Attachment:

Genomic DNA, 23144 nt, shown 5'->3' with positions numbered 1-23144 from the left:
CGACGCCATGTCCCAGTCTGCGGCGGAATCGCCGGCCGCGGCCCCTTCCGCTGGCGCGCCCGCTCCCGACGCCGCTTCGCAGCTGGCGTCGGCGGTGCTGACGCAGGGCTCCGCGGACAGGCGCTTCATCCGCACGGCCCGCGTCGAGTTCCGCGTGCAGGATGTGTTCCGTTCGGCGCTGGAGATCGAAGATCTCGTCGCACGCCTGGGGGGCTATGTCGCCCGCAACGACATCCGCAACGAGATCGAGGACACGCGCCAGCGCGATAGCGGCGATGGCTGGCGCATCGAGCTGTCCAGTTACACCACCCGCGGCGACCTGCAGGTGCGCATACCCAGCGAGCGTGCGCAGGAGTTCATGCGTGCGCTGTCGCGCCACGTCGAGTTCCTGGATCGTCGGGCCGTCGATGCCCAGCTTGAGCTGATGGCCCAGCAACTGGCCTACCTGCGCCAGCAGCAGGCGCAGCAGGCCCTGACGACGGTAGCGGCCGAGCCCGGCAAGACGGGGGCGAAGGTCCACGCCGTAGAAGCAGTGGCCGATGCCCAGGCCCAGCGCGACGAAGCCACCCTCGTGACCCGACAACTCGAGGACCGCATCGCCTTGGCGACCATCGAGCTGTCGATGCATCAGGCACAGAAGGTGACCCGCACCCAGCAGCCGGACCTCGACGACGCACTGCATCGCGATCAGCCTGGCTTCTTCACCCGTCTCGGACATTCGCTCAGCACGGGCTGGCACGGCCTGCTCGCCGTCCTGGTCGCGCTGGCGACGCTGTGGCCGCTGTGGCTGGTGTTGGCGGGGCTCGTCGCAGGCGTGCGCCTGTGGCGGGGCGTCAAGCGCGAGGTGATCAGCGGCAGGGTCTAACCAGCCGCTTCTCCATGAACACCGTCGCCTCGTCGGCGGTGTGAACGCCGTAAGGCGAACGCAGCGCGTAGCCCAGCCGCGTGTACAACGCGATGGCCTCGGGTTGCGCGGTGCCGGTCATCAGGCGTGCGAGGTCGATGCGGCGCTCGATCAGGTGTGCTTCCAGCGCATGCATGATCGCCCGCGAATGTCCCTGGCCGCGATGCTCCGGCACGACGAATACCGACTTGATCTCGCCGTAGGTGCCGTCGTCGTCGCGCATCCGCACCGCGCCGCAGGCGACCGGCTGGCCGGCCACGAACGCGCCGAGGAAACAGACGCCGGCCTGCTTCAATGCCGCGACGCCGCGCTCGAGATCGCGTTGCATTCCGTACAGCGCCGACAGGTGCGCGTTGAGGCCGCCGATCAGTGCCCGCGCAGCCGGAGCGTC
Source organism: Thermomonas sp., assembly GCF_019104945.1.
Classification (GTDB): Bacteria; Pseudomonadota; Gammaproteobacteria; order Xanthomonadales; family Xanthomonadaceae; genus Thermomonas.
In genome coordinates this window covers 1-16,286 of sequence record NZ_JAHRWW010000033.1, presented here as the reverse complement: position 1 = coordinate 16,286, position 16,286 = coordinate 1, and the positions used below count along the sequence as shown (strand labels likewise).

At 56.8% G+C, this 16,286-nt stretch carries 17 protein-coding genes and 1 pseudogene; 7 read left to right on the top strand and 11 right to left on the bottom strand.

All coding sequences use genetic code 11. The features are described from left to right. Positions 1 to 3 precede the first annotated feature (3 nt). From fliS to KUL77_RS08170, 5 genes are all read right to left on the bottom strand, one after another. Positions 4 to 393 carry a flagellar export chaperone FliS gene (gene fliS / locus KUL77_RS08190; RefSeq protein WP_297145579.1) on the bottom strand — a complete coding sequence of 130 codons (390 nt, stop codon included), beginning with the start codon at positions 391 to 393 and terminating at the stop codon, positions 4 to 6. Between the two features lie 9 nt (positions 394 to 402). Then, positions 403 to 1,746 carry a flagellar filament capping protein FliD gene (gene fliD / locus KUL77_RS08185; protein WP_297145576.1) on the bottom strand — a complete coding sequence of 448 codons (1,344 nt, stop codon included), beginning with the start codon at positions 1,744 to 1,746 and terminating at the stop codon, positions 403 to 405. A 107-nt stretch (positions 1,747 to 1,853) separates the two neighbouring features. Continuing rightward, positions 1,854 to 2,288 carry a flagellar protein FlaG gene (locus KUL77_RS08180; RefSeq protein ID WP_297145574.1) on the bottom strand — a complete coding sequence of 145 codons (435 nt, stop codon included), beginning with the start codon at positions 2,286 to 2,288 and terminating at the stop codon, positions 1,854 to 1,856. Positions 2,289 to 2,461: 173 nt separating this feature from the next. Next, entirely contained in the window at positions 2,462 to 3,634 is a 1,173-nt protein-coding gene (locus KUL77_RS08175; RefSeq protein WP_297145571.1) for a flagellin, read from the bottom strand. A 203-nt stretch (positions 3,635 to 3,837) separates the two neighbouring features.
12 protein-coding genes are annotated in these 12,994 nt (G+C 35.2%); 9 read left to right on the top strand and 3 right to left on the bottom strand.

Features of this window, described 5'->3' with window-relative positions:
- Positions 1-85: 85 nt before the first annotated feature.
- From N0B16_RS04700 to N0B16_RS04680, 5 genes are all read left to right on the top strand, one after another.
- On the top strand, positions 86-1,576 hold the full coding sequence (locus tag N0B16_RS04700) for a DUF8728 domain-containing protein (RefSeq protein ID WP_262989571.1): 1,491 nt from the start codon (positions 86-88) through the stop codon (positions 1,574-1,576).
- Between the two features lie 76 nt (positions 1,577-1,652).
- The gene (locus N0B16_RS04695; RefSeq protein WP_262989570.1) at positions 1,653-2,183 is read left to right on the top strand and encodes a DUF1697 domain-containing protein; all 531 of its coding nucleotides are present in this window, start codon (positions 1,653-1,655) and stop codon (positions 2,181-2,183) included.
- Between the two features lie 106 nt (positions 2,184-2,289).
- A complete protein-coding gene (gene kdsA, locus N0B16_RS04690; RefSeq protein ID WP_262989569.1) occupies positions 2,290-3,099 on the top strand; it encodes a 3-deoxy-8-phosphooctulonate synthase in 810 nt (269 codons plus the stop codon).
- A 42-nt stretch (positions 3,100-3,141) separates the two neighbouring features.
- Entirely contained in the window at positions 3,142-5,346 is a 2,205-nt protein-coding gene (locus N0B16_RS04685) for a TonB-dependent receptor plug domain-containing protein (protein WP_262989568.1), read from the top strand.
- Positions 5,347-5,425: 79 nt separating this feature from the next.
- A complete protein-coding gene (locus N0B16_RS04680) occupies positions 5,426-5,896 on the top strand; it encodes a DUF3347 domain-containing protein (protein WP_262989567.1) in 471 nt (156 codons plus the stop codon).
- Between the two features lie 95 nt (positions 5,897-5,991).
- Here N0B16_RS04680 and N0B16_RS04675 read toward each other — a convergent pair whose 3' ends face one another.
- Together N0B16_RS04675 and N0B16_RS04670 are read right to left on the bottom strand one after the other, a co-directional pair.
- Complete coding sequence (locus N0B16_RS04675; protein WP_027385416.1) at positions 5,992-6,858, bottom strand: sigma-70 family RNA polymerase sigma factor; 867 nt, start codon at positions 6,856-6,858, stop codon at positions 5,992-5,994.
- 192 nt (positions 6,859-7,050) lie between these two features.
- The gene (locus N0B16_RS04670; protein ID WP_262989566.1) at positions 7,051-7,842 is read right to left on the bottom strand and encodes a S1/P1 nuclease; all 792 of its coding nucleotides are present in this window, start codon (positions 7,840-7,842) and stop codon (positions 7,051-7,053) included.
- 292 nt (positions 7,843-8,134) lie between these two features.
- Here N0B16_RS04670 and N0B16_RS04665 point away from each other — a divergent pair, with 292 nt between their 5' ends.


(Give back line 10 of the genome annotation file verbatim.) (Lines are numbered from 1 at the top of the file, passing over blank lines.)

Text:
- Positions 1-85: 85 nt before the first annotated feature.